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May Be Prescribed by Vets for:
Susceptible fungal and yeast infections and hyperadrenocorticism in dog
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Ketoconazole is an antifungal medication that is effective against fungal or yeast infections. It is not effective against other types of infections caused by viruses, bacteria, or parasites. Although ketoconazole has been used in cats, its use is controversial due to the risk of hepatic toxicity. There are other anti-fungal drugs that can be better options for cats.
Ketoconazole's mechanism of action is thought to be through a direct effect on cellular membrane permeability and decreased cellular metabolism and growth. Azole anti-fungal drugs inhibit the fungal P-450 enzyme system and, to a lesser degree, inhibit the mammalian P-450 enzyme system. Blocking mammalian P-450 enzymes is the mechanism behind the reduction in steroid synthesis (cortisol and testosterone). Ketoconazole has some anti-inflammatory properties and can suppress T-lymphocyte production.
Ketoconazole is generally fungistatic, although it can become fungicidal with prolonged use or at higher dosages. Susceptible fungi and yeast include: Blastomyces, Coccidioides, Cryptococcus, Histoplasma, Microsporum, Trichophyton, Malassezia, Candidia, Sporotichosis, and Aspergillus.
Ketoconazole is metabolized by the liver and primarily excreted in the feces. It is well distributed through most tissues of the body, including skin and subcutaneous tissue, liver, kidneys, adrenal gland, pituitary gland, lungs, bladder, bone marrow, and myocardium. It does not adequately penetrate cerebrospinal fluid, ocular fluid, or seminal fluid. Ketoconazole is relatively poorly absorbed except in an acid environment, and there is wide inter-patient variation in absorption.
Ketoconazole is prescribed for ringworm, fungal ear infections, or skin infections. Veterinarians also prescribe this antifungal to treat more serious infections, such as cryptococcosis, coccidioidomycosis (Valley Fever), and blastomycosis.
The duration of treatment for these serious, systemic fungal diseases can be quite long, in some cases up to a year. In some animals, suppressive treatment can continue for life. Absorption of ketoconazole is improved by administration with food. Clinical response may not occur until after 10 to 14 days of therapy. In animals who are critically ill, intravenous amphoteracin B can be used with ketoconazole as a means of increasing the efficacy and speed of response. When ketoconazole is used in combination with amphoteracin B, the dose of amphoteracin B is reduced or given at an increased interval.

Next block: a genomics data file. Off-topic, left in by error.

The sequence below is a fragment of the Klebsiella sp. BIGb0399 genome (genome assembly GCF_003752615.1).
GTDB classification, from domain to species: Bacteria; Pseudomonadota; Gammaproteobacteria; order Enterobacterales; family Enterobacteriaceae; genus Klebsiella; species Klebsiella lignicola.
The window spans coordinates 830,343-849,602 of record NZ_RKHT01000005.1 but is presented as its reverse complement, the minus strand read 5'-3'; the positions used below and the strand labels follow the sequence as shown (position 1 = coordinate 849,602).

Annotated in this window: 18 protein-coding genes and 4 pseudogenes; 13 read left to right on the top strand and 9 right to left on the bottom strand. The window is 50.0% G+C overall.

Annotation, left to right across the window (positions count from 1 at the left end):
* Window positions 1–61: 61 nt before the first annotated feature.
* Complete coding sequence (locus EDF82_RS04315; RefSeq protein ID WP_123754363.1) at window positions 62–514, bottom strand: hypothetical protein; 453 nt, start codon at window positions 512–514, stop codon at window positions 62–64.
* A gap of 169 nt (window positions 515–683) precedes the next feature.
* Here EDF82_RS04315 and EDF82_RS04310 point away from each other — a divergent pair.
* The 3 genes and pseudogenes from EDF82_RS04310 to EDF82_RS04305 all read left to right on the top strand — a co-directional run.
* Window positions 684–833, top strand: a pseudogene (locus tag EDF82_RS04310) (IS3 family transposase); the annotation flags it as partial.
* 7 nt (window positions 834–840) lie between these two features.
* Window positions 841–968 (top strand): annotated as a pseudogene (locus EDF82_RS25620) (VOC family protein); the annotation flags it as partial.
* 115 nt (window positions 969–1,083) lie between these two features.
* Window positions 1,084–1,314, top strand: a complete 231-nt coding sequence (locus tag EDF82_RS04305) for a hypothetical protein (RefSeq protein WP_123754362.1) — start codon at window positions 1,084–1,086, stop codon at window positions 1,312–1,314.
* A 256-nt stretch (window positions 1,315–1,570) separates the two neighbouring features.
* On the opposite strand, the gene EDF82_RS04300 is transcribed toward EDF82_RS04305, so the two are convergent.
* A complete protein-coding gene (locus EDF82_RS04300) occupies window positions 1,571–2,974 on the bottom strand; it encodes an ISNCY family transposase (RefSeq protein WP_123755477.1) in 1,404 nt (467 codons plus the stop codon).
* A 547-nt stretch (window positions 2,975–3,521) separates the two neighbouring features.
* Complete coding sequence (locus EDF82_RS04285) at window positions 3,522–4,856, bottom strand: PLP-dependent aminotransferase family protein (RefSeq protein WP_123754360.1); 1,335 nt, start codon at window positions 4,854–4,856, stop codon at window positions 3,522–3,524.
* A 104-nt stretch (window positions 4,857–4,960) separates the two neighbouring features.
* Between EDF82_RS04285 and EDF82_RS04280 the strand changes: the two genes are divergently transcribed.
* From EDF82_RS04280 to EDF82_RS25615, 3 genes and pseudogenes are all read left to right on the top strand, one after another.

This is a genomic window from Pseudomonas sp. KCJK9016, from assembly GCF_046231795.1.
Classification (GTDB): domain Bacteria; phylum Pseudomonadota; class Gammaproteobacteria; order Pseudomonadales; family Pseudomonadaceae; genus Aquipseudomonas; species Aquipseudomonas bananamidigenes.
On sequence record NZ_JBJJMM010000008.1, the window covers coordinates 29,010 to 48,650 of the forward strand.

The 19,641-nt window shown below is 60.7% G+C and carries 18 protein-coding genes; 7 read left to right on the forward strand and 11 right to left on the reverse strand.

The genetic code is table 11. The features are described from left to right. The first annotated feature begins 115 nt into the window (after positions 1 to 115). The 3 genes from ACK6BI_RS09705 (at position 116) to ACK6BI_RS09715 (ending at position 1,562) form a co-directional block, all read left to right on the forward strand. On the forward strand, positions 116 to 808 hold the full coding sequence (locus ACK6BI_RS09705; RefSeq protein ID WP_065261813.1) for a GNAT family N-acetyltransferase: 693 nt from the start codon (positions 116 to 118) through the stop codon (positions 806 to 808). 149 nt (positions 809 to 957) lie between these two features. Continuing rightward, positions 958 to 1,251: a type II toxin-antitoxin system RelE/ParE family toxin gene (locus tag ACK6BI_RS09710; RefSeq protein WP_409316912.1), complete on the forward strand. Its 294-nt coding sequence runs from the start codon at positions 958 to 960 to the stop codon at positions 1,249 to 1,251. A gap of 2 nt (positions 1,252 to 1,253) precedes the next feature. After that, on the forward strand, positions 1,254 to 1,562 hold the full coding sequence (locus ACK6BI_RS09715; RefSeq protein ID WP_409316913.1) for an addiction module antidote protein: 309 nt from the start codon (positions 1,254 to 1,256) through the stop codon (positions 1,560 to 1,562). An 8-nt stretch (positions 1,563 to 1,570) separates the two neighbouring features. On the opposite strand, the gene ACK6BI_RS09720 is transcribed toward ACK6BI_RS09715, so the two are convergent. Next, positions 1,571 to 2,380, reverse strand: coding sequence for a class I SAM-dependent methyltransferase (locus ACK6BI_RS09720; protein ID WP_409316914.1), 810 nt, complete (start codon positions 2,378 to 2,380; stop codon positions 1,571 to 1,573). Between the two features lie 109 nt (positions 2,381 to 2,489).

When ketoconazole is used to treat dermatitis due to Malassezia pachydermatis it is generally used with topical anti-mycotic shampoos. Two to four weeks of treatment can be necessary for chronic cases.
Ketoconazole can be used to treat adrenal hypercorticism in dogs that do not tolerate mitotane. Ketoconazole and mitotane should not be used together, as ketoconazole interferes with the mechanism of action of mitotane. Clinical response to ketoconazole occurs in about 50% of cases.
Ketoconazole interferes with the metabolism of cyclosporine and can be used to reduce the therapeutic dose and cost of treatment with cyclosporine.
In rare cases of Cushing's Disease, ketoconazole has been prescribed to help treat the excessive production of cortisone because it can suppress hormone synthesis.
Use of ketoconazole in feline patients generally is not recommended. Some animals can be more sensitive than others and therefore can experience certain side-effects. The most-common side effects attributed to this medication include gastrointestinal effects such as vomiting, lack of appetite, and diarrhea. These can be managed by decreasing or dividing the dose and administering the ketoconazole with a meal.